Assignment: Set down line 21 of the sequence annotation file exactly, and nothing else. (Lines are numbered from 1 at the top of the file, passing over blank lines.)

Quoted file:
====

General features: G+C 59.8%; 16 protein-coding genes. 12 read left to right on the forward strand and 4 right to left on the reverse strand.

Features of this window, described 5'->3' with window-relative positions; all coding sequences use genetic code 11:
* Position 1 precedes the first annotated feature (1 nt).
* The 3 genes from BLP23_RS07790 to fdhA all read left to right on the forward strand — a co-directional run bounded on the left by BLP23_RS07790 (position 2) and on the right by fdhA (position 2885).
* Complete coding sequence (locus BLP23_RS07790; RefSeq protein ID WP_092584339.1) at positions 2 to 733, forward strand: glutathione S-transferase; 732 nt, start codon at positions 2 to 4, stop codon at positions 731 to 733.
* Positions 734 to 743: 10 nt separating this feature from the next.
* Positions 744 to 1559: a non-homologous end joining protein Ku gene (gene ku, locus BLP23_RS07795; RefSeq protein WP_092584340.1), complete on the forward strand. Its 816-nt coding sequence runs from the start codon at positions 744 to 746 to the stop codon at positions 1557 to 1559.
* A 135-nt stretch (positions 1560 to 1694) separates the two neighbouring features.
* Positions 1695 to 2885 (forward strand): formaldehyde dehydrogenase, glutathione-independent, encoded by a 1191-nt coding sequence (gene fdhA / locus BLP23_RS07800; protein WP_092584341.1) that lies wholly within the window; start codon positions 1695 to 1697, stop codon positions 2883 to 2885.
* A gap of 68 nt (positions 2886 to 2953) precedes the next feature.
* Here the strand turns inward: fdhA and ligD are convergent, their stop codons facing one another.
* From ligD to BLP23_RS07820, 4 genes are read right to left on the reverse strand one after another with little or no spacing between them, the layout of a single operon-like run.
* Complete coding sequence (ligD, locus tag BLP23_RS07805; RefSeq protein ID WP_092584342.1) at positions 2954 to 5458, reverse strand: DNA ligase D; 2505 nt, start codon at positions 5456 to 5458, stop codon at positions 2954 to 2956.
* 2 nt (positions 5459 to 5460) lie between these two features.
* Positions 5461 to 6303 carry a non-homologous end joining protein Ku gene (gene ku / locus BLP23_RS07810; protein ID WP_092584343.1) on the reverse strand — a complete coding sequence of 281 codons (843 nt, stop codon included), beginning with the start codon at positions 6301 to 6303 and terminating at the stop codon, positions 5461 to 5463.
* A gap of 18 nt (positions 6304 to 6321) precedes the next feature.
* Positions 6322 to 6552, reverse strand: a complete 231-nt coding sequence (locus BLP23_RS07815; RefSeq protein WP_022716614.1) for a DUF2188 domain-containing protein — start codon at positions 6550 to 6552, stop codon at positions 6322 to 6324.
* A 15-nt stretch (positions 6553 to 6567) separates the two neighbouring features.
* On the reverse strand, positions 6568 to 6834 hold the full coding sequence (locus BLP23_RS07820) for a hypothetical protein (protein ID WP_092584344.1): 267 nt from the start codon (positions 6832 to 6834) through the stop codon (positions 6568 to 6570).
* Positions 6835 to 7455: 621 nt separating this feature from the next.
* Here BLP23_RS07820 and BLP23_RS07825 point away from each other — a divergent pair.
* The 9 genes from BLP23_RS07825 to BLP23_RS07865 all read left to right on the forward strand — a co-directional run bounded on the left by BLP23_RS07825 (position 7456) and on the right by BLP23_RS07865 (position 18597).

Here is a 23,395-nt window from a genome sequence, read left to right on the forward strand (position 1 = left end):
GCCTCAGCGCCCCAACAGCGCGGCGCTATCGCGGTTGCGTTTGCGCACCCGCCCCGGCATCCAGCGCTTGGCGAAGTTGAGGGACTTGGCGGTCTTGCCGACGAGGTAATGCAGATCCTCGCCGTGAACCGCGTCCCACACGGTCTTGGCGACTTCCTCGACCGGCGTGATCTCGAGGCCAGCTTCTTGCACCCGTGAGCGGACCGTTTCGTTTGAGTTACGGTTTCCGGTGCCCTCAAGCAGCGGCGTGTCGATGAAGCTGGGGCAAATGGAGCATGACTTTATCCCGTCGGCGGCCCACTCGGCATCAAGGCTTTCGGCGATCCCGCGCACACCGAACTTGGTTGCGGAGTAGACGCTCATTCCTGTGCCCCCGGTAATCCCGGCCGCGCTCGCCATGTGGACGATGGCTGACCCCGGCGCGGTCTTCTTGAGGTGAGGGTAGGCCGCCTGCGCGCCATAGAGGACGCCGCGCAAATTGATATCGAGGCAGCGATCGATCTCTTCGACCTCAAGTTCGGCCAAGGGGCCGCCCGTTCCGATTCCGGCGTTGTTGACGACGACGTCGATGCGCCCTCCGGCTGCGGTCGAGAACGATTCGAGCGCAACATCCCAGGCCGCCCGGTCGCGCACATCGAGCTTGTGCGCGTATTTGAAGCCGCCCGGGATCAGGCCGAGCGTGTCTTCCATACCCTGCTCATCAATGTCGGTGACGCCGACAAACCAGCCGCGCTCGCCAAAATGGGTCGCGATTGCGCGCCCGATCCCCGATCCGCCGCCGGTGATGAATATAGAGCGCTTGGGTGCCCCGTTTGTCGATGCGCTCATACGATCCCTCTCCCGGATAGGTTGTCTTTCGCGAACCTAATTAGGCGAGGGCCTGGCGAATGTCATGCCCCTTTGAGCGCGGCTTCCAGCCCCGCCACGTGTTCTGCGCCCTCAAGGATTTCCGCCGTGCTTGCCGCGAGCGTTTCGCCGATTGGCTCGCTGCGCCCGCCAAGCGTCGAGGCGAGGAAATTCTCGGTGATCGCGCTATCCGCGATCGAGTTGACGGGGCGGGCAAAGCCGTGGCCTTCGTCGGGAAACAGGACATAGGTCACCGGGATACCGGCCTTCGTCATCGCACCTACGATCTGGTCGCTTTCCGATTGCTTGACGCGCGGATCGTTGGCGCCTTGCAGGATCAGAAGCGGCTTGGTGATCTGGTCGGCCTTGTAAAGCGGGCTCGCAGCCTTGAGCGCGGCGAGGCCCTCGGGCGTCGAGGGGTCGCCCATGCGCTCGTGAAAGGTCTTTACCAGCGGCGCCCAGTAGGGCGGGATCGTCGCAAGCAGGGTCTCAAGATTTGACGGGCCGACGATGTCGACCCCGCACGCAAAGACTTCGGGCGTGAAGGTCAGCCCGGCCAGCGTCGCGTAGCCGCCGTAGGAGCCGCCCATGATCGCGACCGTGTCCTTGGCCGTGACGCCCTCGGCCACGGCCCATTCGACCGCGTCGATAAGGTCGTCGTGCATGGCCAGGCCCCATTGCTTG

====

* Here BLP23_RS07820 and BLP23_RS07825 point away from each other — a divergent pair.